Please respect our exclusive game. Just a couple of weeks ago, we told you how one of the underground's favorites, Jay Electronica, said he wanted to make an album with Lupe Fiasco. He also said he wanted to go in on projects with Nas, Mos Def and a slew of others, but who's counting?
On Wednesday night in Manhattan, Lupe popped up on the red carpet for the MTV documentary "Summit on the Summit: Kilimanjaro," which airs Sunday at 9 p.m. ET on MTV. Not only did Lu say he was down with collaborating with Jay, he's initiating things.
"I reached out to him a couple of days ago with some real serious ideas," Lupe said. " 'Let's put a program together. Something that works out and makes sense for the both of us.' He's a very talented MC. One of the few MCs that I actually listen to what they're saying. I don't listen to 98 percent of the rappers out there. But he's one of the MCs I listen to and I'm inspired to do so. A collaboration is in the works."
Lupe also clarified the comments he made to TheAge.com, when he said he did not want to be like Jay-Z.
"There's a misunderstanding with my fanbase,'' The Age quoted him as saying. ''People [at Warner] feel they know my fans more than I do. They want me to step out of my comfort zone and step into theirs. I don't have necessarily the celebrity success they want me to have, but it's more social success and being able to speak at a college about world affairs. That's a success to me. I don't want to be Jay-Z and be worth $400 million and perform on every awards show. It's getting in touch with somebody who needs to improve their self-esteem as opposed to driving a Bentley and putting some chains on."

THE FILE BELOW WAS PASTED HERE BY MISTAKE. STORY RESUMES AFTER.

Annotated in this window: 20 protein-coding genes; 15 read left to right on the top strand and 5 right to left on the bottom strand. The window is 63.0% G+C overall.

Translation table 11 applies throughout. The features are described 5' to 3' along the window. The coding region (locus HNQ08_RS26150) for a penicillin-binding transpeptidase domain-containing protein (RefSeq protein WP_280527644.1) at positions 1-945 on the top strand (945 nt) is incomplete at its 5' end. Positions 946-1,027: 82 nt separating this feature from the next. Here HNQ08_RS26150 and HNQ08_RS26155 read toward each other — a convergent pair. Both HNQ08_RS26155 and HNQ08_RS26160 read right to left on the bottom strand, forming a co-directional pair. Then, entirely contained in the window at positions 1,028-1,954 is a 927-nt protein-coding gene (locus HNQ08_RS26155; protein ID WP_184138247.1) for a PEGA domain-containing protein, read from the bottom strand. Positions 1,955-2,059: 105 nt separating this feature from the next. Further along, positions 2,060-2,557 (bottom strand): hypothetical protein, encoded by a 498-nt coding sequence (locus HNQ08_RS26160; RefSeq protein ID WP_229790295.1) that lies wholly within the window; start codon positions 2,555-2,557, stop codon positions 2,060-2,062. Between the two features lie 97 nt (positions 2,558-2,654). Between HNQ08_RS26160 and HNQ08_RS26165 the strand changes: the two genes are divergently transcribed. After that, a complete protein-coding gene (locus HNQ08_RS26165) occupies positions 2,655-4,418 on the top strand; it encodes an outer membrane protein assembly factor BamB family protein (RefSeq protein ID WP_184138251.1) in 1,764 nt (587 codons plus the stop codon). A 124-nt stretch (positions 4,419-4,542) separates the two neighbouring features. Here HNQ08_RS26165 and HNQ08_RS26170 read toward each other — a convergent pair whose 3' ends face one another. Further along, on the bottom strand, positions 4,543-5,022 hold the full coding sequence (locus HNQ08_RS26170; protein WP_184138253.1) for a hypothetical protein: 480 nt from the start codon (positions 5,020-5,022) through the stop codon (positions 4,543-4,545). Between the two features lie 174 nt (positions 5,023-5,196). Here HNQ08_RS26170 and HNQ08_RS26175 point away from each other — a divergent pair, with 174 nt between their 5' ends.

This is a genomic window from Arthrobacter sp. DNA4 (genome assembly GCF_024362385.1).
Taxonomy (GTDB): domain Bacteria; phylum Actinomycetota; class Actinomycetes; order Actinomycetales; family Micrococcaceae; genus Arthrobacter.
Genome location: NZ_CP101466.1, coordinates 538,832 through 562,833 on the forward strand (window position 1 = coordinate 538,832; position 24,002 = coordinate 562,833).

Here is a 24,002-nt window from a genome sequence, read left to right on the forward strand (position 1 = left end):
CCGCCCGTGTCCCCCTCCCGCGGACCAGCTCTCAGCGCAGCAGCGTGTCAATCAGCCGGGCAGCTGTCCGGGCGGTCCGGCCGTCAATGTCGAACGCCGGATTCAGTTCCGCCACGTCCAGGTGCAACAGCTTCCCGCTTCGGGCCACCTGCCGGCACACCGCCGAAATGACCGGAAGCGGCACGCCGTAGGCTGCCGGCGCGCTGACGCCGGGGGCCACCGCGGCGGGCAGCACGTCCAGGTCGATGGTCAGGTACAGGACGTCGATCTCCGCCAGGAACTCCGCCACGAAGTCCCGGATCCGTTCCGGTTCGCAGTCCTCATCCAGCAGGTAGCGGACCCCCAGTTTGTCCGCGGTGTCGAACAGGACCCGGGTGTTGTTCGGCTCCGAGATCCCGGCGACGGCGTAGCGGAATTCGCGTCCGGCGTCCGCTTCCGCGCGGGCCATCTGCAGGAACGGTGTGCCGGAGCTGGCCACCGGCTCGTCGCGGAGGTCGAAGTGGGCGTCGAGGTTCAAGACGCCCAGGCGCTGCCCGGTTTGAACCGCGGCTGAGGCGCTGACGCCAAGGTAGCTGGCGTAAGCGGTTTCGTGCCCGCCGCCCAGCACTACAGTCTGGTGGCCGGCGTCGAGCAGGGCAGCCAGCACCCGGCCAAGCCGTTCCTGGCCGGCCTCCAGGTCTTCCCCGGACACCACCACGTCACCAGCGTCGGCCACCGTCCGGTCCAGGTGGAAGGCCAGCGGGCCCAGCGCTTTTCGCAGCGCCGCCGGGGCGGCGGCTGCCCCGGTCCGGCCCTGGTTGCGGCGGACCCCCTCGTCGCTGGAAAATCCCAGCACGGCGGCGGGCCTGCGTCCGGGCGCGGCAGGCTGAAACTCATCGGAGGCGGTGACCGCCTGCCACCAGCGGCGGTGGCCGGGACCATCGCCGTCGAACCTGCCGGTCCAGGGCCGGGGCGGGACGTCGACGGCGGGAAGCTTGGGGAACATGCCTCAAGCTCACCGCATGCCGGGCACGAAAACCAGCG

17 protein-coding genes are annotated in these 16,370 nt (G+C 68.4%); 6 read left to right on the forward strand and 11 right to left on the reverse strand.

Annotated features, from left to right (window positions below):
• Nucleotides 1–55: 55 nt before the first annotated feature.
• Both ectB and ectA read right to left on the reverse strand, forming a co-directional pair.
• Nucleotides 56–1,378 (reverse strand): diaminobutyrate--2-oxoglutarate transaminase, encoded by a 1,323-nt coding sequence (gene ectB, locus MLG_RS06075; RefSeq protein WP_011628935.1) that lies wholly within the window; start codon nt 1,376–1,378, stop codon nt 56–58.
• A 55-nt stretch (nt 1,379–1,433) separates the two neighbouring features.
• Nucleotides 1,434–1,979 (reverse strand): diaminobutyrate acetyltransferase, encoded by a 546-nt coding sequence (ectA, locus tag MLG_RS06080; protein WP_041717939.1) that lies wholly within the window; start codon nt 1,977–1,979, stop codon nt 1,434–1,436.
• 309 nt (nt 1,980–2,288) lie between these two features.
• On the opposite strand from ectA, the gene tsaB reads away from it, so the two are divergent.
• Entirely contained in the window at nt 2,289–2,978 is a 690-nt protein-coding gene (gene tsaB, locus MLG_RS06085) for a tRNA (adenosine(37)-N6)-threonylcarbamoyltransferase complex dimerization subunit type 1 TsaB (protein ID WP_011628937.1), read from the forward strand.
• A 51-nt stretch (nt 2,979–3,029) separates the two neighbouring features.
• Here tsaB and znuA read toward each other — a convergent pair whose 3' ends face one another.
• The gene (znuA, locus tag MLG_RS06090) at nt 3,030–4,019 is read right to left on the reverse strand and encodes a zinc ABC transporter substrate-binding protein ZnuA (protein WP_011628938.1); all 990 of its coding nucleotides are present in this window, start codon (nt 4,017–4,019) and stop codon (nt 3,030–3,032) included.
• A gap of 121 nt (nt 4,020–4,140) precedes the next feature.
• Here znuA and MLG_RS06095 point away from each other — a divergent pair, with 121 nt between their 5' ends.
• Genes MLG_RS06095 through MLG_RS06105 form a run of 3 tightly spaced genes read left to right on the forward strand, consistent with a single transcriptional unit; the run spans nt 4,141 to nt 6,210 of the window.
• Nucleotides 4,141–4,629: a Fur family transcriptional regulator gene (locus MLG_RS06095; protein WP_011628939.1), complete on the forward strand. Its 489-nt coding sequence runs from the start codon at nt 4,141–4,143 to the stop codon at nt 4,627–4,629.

Lupe told us he didn't mean any malice toward Jigga but was speaking up for individuality.
"Jay-Z's a personal friend of mine. [He] executive-produced my first album," Fiasco said. "[My comments were] just an example using him of how people rate success. There's an idea of the status quo that every rapper wants to be Jay-Z. Nah. Every rapper does not want to be Jay-Z. Every rapper don't wanna be Kanye West. Everybody don't wanna be Lil Wayne. They wanna be who they are. ... You're a fool trying to chase that success down and manage it like that. I always look at my success as further than a dollar sign, further than record sales. ... Everybody thinks because you're black and you're from the 'hood, you wanna be Jay-Z. There's kids who wanna be astrophysicists and don't care about rap. That should be OK. You should be OK just being you, working your regular job and being happy. That's why I made that statement. I felt it need to be said."
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